Biosciences in the Century of Complexity
Prof. Anurag Agrawal, Dean, Biosciences and Health Research, Trivedi School of Biosciences, illuminates upon his vision for the School
Anurag Agrawal31 August, 2023 | 4m read
At the turn of the century, Stephen Hawking said, “I think the next century will be the century of complexity”. Indeed, the elegant simplicity of the 20th century, with Einsteinian physics or uncovering the double helix code of life, has yielded way to a messier science where we focus on finding order within highly complex, interconnected systems. One of the major transformations has been in Biology. From sensing changes in geo-planetary ecosystems to capturing health trajectories of individuals and societies, there is a new interdisciplinary push that makes it likely that this will be the century of biology. The Trivedi School of Biosciences (TSB) recognises this need to seamlessly bring biosciences, advanced computing, other natural sciences, social sciences, and innovation together into one ecosystem of advancement.
TSB contains the Department of Biology and associated centres for enabling education and research in biosciences. Threads of data science and interdisciplinarity are woven into the fabric of TSB by design. While still a young department, the faculty has diverse expertise and backgrounds ranging from ecology to medicine. A state-of-the-art new building to house TSB with world-class ambience and facilities is nearing completion. Critical partnerships are in place. The need of the hour is to define and nucleate complementary centres, which may one day grow into institutions and multi-investigator labs that may develop into centres. Towards this, the Centre for Health Analytics Research and Trends (CHART) and the Koita Centre for Digital Health at Ashoka (KCDH-A) have already taken shape between TSB and the Department of Computer Science.
Recognising the importance of diverse data types spanning people, animals, and environment in the conceptualisation of One Health, CHART aims to collect, curate, integrate, analyse, and disseminate such data while also recognising that solutions to most large-scale problems, such as a pandemic, require an understanding of the surrounding socio-economic-political frameworks. Thus, it is a privilege that CHART has come to exist alongside ongoing Ashokan initiatives like the Center for Economic Data (CEDA) and the Centre for Social and Behaviour Change (CSBC).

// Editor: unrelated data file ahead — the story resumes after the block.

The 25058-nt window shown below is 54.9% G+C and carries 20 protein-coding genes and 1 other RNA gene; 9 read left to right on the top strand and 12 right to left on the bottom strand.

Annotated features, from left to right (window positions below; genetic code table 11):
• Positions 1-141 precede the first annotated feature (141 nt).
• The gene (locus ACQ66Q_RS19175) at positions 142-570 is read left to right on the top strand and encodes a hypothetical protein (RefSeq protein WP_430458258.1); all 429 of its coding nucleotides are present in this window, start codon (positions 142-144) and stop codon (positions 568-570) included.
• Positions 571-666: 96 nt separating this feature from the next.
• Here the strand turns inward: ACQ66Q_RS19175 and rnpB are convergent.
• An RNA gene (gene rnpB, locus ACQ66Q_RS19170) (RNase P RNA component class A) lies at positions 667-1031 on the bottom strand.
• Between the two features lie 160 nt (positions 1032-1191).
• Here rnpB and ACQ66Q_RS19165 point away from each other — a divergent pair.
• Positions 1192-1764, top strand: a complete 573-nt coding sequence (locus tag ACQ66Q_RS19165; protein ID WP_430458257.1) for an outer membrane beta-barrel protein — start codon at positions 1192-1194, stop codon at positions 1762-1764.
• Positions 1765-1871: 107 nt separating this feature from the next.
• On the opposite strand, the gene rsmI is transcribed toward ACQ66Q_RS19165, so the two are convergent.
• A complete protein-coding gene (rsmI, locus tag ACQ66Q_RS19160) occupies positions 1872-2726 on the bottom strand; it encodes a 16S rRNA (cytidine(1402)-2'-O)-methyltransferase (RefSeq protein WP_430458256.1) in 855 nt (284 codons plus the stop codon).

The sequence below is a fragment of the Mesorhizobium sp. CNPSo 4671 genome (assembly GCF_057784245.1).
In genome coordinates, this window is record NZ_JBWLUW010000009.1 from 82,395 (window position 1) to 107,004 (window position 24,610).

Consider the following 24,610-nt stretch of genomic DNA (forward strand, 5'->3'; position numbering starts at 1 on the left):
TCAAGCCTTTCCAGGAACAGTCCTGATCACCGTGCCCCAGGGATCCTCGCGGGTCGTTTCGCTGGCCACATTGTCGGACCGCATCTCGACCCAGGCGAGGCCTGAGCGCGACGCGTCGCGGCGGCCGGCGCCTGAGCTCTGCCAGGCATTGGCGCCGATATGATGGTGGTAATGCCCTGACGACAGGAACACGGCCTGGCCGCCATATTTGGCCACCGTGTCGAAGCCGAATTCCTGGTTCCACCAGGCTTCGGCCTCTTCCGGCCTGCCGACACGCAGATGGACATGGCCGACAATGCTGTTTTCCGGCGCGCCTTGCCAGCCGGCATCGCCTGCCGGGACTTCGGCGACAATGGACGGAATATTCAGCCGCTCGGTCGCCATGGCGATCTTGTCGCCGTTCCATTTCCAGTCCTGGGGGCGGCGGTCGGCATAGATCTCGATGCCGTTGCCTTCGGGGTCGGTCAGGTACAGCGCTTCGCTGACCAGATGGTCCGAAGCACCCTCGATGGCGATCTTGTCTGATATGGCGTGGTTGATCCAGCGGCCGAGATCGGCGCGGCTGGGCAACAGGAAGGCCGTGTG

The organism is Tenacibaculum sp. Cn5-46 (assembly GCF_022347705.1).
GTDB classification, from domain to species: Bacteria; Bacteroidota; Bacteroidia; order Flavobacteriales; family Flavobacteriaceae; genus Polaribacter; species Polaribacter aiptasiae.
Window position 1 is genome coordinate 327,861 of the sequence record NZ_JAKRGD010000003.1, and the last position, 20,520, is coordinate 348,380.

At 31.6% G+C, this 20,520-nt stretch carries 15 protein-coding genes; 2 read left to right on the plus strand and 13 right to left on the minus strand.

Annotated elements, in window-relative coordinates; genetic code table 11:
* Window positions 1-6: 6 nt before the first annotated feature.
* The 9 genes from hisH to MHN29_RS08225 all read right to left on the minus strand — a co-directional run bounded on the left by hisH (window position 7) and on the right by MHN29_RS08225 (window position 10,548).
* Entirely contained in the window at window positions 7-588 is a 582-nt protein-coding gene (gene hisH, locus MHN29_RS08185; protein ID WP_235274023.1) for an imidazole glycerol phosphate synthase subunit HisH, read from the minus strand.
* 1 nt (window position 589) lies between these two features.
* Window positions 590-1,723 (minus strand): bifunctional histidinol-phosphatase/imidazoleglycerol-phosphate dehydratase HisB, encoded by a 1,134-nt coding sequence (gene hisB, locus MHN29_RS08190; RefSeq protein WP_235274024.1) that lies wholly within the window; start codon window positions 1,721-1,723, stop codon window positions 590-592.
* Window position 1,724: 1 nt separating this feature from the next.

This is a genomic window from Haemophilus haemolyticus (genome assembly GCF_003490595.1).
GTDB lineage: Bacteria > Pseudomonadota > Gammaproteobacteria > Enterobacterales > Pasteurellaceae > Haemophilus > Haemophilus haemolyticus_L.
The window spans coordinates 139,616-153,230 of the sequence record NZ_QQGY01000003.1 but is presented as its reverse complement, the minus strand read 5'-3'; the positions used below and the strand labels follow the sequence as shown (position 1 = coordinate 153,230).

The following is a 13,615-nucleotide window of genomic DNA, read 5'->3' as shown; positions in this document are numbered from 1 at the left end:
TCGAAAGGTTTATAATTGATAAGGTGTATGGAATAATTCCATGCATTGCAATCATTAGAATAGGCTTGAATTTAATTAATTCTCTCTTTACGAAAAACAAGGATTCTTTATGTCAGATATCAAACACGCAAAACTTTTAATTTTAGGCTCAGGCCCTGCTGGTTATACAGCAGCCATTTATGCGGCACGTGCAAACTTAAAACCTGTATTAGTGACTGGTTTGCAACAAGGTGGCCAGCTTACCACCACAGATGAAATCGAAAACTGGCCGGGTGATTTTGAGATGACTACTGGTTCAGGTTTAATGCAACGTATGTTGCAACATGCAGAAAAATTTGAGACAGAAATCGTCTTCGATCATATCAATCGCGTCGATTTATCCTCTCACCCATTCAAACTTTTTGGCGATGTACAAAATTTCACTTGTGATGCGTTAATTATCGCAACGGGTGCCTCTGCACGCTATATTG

Simultaneously, the convergence of healthcare, genomics, information technology, and artificial intelligence revolutions have also radically changed how health will be imagined and delivered for individuals and communities. KCDH-A aspires to develop fresh perspectives and nurture a new generation of Digital Health thinkers, innovators, and implementers through a balanced emphasis on education and research.
CHART and KCDH-A are just the beginning. Deeper insights into cancer biology and human genetics along with advanced studies of glycans and metabolic programming, would help form other nucleation points. While these are envisioned as team research topics, individual-driven deep thinking and research remain critical. Despite increasing focus on translational research by funding agencies, the fact remains that one must understand before one can translate.
The larger vision of TSB is to enable researchers to ask significant questions that cut horizontally across the verticals represented by the centres. For example, it is likely that complex sugars in foods, when metabolised by gut bacteria, lead to the release of metabolites and glycan products that alter immune programming. It is also well known that poor nutrition or infections can reprogram immunity, leading to altered health risks, including cancer. So far, we have a minimal understanding of these topics, whether at the fundamental level of mechanisms or the higher level of applications. More importantly, these intersections extend well beyond classic experimental biology. Computational structural simulations, synthetic biology, and systems immunology are all junctional fields of great promise. With a finite number of faculty, TSB is not expected to solve the unsolved suddenly. Instead, it is expected to champion a different and unfettered way of working across disciplines to collaboratively advance the field, serving as a model for change. That is the Ashokan vision.
(Edited by Dr Yukti Arora)